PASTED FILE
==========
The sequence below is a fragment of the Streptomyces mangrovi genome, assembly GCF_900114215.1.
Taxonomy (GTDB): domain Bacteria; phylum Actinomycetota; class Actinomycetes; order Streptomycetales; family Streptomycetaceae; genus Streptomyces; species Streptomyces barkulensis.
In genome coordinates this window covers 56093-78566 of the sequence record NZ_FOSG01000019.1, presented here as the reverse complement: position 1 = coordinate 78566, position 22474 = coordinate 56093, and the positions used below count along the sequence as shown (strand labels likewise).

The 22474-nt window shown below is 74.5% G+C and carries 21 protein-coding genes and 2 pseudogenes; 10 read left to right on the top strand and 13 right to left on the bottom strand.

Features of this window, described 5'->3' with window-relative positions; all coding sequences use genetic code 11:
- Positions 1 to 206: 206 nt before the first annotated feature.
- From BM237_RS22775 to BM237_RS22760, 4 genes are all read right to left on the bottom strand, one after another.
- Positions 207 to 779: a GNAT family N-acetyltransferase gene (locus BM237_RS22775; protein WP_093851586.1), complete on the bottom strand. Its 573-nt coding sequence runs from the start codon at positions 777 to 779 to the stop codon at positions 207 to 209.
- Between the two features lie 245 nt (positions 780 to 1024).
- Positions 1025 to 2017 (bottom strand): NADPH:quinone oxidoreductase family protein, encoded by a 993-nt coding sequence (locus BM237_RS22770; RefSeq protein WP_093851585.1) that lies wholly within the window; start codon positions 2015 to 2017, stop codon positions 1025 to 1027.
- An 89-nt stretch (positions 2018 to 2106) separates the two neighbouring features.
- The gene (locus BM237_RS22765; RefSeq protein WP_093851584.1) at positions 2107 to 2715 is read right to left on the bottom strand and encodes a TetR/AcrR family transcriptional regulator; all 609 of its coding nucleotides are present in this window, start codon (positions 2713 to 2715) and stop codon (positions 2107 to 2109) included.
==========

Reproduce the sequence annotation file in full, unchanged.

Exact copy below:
The sequence below is a fragment of the Streptomyces mangrovi genome, assembly GCF_900114215.1.
Taxonomy (GTDB): domain Bacteria; phylum Actinomycetota; class Actinomycetes; order Streptomycetales; family Streptomycetaceae; genus Streptomyces; species Streptomyces barkulensis.
In genome coordinates this window covers 56093-78566 of the sequence record NZ_FOSG01000019.1, presented here as the reverse complement: position 1 = coordinate 78566, position 22474 = coordinate 56093, and the positions used below count along the sequence as shown (strand labels likewise).

The 22474-nt window shown below is 74.5% G+C and carries 21 protein-coding genes and 2 pseudogenes; 10 read left to right on the top strand and 13 right to left on the bottom strand.

Features of this window, described 5'->3' with window-relative positions; all coding sequences use genetic code 11:
- Positions 1 to 206: 206 nt before the first annotated feature.
- From BM237_RS22775 to BM237_RS22760, 4 genes are all read right to left on the bottom strand, one after another.
- Positions 207 to 779: a GNAT family N-acetyltransferase gene (locus BM237_RS22775; protein WP_093851586.1), complete on the bottom strand. Its 573-nt coding sequence runs from the start codon at positions 777 to 779 to the stop codon at positions 207 to 209.
- Between the two features lie 245 nt (positions 780 to 1024).
- Positions 1025 to 2017 (bottom strand): NADPH:quinone oxidoreductase family protein, encoded by a 993-nt coding sequence (locus BM237_RS22770; RefSeq protein WP_093851585.1) that lies wholly within the window; start codon positions 2015 to 2017, stop codon positions 1025 to 1027.
- An 89-nt stretch (positions 2018 to 2106) separates the two neighbouring features.
- The gene (locus BM237_RS22765; RefSeq protein WP_093851584.1) at positions 2107 to 2715 is read right to left on the bottom strand and encodes a TetR/AcrR family transcriptional regulator; all 609 of its coding nucleotides are present in this window, start codon (positions 2713 to 2715) and stop codon (positions 2107 to 2109) included.